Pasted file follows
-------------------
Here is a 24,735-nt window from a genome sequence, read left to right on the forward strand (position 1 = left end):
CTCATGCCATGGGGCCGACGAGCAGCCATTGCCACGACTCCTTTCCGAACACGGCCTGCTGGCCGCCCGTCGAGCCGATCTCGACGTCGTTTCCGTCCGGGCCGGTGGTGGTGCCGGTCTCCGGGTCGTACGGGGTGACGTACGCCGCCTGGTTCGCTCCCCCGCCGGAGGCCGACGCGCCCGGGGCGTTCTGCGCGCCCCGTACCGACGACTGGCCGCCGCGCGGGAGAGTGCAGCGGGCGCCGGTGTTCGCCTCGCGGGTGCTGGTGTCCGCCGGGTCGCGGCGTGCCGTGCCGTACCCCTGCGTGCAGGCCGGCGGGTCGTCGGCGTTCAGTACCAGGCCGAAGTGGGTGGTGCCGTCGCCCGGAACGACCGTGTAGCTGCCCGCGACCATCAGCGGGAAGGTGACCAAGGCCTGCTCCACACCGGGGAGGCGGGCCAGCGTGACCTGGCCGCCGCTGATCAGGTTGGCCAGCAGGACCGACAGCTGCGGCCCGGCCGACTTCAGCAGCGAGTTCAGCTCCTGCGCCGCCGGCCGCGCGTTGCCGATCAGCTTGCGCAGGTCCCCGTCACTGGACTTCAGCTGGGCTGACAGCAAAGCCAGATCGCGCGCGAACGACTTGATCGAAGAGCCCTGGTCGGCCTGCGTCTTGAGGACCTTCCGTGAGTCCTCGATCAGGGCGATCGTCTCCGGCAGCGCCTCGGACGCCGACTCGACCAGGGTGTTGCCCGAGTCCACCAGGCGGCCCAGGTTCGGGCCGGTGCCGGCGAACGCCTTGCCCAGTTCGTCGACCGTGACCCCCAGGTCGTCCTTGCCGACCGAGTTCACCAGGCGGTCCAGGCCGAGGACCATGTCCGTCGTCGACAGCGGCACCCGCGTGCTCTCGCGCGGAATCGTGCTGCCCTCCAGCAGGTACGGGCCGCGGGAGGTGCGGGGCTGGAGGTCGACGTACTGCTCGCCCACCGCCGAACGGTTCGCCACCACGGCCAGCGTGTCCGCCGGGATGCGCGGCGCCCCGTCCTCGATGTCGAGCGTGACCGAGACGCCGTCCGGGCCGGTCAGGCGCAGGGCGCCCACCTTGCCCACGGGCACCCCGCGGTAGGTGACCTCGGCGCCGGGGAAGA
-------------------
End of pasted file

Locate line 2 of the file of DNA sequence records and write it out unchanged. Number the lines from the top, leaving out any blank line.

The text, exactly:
CTCATGCCATGGGGCCGACGAGCAGCCATTGCCACGACTCCTTTCCGAACACGGCCTGCTGGCCGCCCGTCGAGCCGATCTCGACGTCGTTTCCGTCCGGGCCGGTGGTGGTGCCGGTCTCCGGGTCGTACGGGGTGACGTACGCCGCCTGGTTCGCTCCCCCGCCGGAGGCCGACGCGCCCGGGGCGTTCTGCGCGCCCCGTACCGACGACTGGCCGCCGCGCGGGAGAGTGCAGCGGGCGCCGGTGTTCGCCTCGCGGGTGCTGGTGTCCGCCGGGTCGCGGCGTGCCGTGCCGTACCCCTGCGTGCAGGCCGGCGGGTCGTCGGCGTTCAGTACCAGGCCGAAGTGGGTGGTGCCGTCGCCCGGAACGACCGTGTAGCTGCCCGCGACCATCAGCGGGAAGGTGACCAAGGCCTGCTCCACACCGGGGAGGCGGGCCAGCGTGACCTGGCCGCCGCTGATCAGGTTGGCCAGCAGGACCGACAGCTGCGGCCCGGCCGACTTCAGCAGCGAGTTCAGCTCCTGCGCCGCCGGCCGCGCGTTGCCGATCAGCTTGCGCAGGTCCCCGTCACTGGACTTCAGCTGGGCTGACAGCAAAGCCAGATCGCGCGCGAACGACTTGATCGAAGAGCCCTGGTCGGCCTGCGTCTTGAGGACCTTCCGTGAGTCCTCGATCAGGGCGATCGTCTCCGGCAGCGCCTCGGACGCCGACTCGACCAGGGTGTTGCCCGAGTCCACCAGGCGGCCCAGGTTCGGGCCGGTGCCGGCGAACGCCTTGCCCAGTTCGTCGACCGTGACCCCCAGGTCGTCCTTGCCGACCGAGTTCACCAGGCGGTCCAGGCCGAGGACCATGTCCGTCGTCGACAGCGGCACCCGCGTGCTCTCGCGCGGAATCGTGCTGCCCTCCAGCAGGTACGGGCCGCGGGAGGTGCGGGGCTGGAGGTCGACGTACTGCTCGCCCACCGCCGAACGGTTCGCCACCACGGCCAGCGTGTCCGCCGGGATGCGCGGCGCCCCGTCCTCGATGTCGAGCGTGACCGAGACGCCGTCCGGGCCGGTCAGGCGCAGGGCGCCCACCTTGCCCACGGGCACCCCGCGGTAGGTGACCTCGGCGCCGGGGAAGA